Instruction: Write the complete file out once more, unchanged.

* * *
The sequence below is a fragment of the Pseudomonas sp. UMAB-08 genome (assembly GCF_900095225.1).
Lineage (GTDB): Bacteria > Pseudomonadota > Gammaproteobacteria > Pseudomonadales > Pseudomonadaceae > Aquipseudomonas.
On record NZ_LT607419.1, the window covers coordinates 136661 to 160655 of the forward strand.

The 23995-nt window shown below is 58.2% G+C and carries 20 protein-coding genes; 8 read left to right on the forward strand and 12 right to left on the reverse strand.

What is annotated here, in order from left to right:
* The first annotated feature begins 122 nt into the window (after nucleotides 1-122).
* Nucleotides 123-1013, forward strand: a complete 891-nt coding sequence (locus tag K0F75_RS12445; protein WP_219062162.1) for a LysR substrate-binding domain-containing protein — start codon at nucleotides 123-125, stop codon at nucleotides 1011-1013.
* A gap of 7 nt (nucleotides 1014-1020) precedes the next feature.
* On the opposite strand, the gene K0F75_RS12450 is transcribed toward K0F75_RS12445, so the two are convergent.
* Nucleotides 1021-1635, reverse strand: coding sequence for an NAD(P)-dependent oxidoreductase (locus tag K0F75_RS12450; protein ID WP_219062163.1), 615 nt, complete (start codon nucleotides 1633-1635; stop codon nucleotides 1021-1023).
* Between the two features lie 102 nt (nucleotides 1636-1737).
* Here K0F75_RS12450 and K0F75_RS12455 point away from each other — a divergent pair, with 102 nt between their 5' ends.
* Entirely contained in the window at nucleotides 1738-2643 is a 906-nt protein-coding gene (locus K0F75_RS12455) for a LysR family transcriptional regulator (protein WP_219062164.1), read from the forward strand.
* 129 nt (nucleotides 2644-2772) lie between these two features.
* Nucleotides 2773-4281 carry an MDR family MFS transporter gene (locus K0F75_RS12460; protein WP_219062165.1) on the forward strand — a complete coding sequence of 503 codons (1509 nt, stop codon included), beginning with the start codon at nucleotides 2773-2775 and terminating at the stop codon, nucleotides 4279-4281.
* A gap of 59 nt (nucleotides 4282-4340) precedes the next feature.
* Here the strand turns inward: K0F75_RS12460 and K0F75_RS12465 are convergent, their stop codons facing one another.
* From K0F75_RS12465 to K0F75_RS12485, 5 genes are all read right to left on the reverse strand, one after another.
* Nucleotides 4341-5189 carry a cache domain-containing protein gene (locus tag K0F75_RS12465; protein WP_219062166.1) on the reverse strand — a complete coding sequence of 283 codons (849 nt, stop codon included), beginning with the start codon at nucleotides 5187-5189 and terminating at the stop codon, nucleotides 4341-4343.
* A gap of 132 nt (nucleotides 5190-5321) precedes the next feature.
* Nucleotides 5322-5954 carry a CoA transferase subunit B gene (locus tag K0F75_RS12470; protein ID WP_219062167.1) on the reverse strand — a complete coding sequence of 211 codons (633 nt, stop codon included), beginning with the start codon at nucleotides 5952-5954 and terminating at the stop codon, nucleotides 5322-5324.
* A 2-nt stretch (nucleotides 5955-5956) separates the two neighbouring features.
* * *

The sequence below is a fragment of the Pseudomonas sp. UMAB-08 genome (assembly GCF_900095225.1).
Lineage (GTDB): Bacteria > Pseudomonadota > Gammaproteobacteria > Pseudomonadales > Pseudomonadaceae > Aquipseudomonas.
On record NZ_LT607419.1, the window covers coordinates 136661 to 160655 of the forward strand.

The 23995-nt window shown below is 58.2% G+C and carries 20 protein-coding genes; 8 read left to right on the forward strand and 12 right to left on the reverse strand.

What is annotated here, in order from left to right:
* The first annotated feature begins 122 nt into the window (after nucleotides 1-122).
* Nucleotides 123-1013, forward strand: a complete 891-nt coding sequence (locus tag K0F75_RS12445; protein WP_219062162.1) for a LysR substrate-binding domain-containing protein — start codon at nucleotides 123-125, stop codon at nucleotides 1011-1013.
* A gap of 7 nt (nucleotides 1014-1020) precedes the next feature.
* On the opposite strand, the gene K0F75_RS12450 is transcribed toward K0F75_RS12445, so the two are convergent.
* Nucleotides 1021-1635, reverse strand: coding sequence for an NAD(P)-dependent oxidoreductase (locus tag K0F75_RS12450; protein ID WP_219062163.1), 615 nt, complete (start codon nucleotides 1633-1635; stop codon nucleotides 1021-1023).
* Between the two features lie 102 nt (nucleotides 1636-1737).
* Here K0F75_RS12450 and K0F75_RS12455 point away from each other — a divergent pair, with 102 nt between their 5' ends.
* Entirely contained in the window at nucleotides 1738-2643 is a 906-nt protein-coding gene (locus K0F75_RS12455) for a LysR family transcriptional regulator (protein WP_219062164.1), read from the forward strand.
* 129 nt (nucleotides 2644-2772) lie between these two features.
* Nucleotides 2773-4281 carry an MDR family MFS transporter gene (locus K0F75_RS12460; protein WP_219062165.1) on the forward strand — a complete coding sequence of 503 codons (1509 nt, stop codon included), beginning with the start codon at nucleotides 2773-2775 and terminating at the stop codon, nucleotides 4279-4281.
* A gap of 59 nt (nucleotides 4282-4340) precedes the next feature.
* Here the strand turns inward: K0F75_RS12460 and K0F75_RS12465 are convergent, their stop codons facing one another.
* From K0F75_RS12465 to K0F75_RS12485, 5 genes are all read right to left on the reverse strand, one after another.
* Nucleotides 4341-5189 carry a cache domain-containing protein gene (locus tag K0F75_RS12465; protein WP_219062166.1) on the reverse strand — a complete coding sequence of 283 codons (849 nt, stop codon included), beginning with the start codon at nucleotides 5187-5189 and terminating at the stop codon, nucleotides 4341-4343.
* A gap of 132 nt (nucleotides 5190-5321) precedes the next feature.
* Nucleotides 5322-5954 carry a CoA transferase subunit B gene (locus tag K0F75_RS12470; protein ID WP_219062167.1) on the reverse strand — a complete coding sequence of 211 codons (633 nt, stop codon included), beginning with the start codon at nucleotides 5952-5954 and terminating at the stop codon, nucleotides 5322-5324.
* A 2-nt stretch (nucleotides 5955-5956) separates the two neighbouring features.